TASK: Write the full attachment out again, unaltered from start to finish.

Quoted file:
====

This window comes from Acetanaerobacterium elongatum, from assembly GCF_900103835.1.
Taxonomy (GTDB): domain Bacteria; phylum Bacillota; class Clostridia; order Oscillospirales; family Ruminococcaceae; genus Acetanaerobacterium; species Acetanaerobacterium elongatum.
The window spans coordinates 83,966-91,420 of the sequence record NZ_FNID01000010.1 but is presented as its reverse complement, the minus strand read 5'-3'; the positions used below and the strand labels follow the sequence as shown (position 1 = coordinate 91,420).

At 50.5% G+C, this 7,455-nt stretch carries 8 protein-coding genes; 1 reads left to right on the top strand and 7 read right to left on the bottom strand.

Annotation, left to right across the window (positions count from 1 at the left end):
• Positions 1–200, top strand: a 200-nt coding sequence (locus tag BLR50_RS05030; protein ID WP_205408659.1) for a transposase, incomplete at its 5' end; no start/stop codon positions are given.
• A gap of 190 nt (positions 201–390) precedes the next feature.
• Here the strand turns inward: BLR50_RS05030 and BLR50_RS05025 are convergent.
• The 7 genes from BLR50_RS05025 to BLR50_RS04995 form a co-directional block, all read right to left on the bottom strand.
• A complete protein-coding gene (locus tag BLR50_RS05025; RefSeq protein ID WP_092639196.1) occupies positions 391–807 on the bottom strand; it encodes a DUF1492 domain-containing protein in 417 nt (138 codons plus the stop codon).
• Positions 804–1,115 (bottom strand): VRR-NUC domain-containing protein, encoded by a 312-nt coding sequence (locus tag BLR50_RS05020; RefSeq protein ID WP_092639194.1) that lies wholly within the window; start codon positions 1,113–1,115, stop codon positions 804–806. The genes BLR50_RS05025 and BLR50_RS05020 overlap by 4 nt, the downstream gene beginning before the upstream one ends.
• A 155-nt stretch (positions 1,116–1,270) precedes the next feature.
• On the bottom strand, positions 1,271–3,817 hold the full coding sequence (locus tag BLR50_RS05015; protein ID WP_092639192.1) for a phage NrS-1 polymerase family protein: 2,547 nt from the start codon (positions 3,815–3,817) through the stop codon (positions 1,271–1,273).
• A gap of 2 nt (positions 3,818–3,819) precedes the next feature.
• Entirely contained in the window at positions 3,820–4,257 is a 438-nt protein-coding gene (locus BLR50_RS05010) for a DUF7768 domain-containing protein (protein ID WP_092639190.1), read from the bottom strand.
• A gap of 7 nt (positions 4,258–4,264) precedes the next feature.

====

This window comes from Acetanaerobacterium elongatum, from assembly GCF_900103835.1.
Taxonomy (GTDB): domain Bacteria; phylum Bacillota; class Clostridia; order Oscillospirales; family Ruminococcaceae; genus Acetanaerobacterium; species Acetanaerobacterium elongatum.
The window spans coordinates 83,966-91,420 of the sequence record NZ_FNID01000010.1 but is presented as its reverse complement, the minus strand read 5'-3'; the positions used below and the strand labels follow the sequence as shown (position 1 = coordinate 91,420).

At 50.5% G+C, this 7,455-nt stretch carries 8 protein-coding genes; 1 reads left to right on the top strand and 7 read right to left on the bottom strand.

Annotation, left to right across the window (positions count from 1 at the left end):
• Positions 1–200, top strand: a 200-nt coding sequence (locus tag BLR50_RS05030; protein ID WP_205408659.1) for a transposase, incomplete at its 5' end; no start/stop codon positions are given.
• A gap of 190 nt (positions 201–390) precedes the next feature.
• Here the strand turns inward: BLR50_RS05030 and BLR50_RS05025 are convergent.
• The 7 genes from BLR50_RS05025 to BLR50_RS04995 form a co-directional block, all read right to left on the bottom strand.
• A complete protein-coding gene (locus tag BLR50_RS05025; RefSeq protein ID WP_092639196.1) occupies positions 391–807 on the bottom strand; it encodes a DUF1492 domain-containing protein in 417 nt (138 codons plus the stop codon).
• Positions 804–1,115 (bottom strand): VRR-NUC domain-containing protein, encoded by a 312-nt coding sequence (locus tag BLR50_RS05020; RefSeq protein ID WP_092639194.1) that lies wholly within the window; start codon positions 1,113–1,115, stop codon positions 804–806. The genes BLR50_RS05025 and BLR50_RS05020 overlap by 4 nt, the downstream gene beginning before the upstream one ends.
• A 155-nt stretch (positions 1,116–1,270) precedes the next feature.
• On the bottom strand, positions 1,271–3,817 hold the full coding sequence (locus tag BLR50_RS05015; protein ID WP_092639192.1) for a phage NrS-1 polymerase family protein: 2,547 nt from the start codon (positions 3,815–3,817) through the stop codon (positions 1,271–1,273).
• A gap of 2 nt (positions 3,818–3,819) precedes the next feature.
• Entirely contained in the window at positions 3,820–4,257 is a 438-nt protein-coding gene (locus BLR50_RS05010) for a DUF7768 domain-containing protein (protein ID WP_092639190.1), read from the bottom strand.
• A gap of 7 nt (positions 4,258–4,264) precedes the next feature.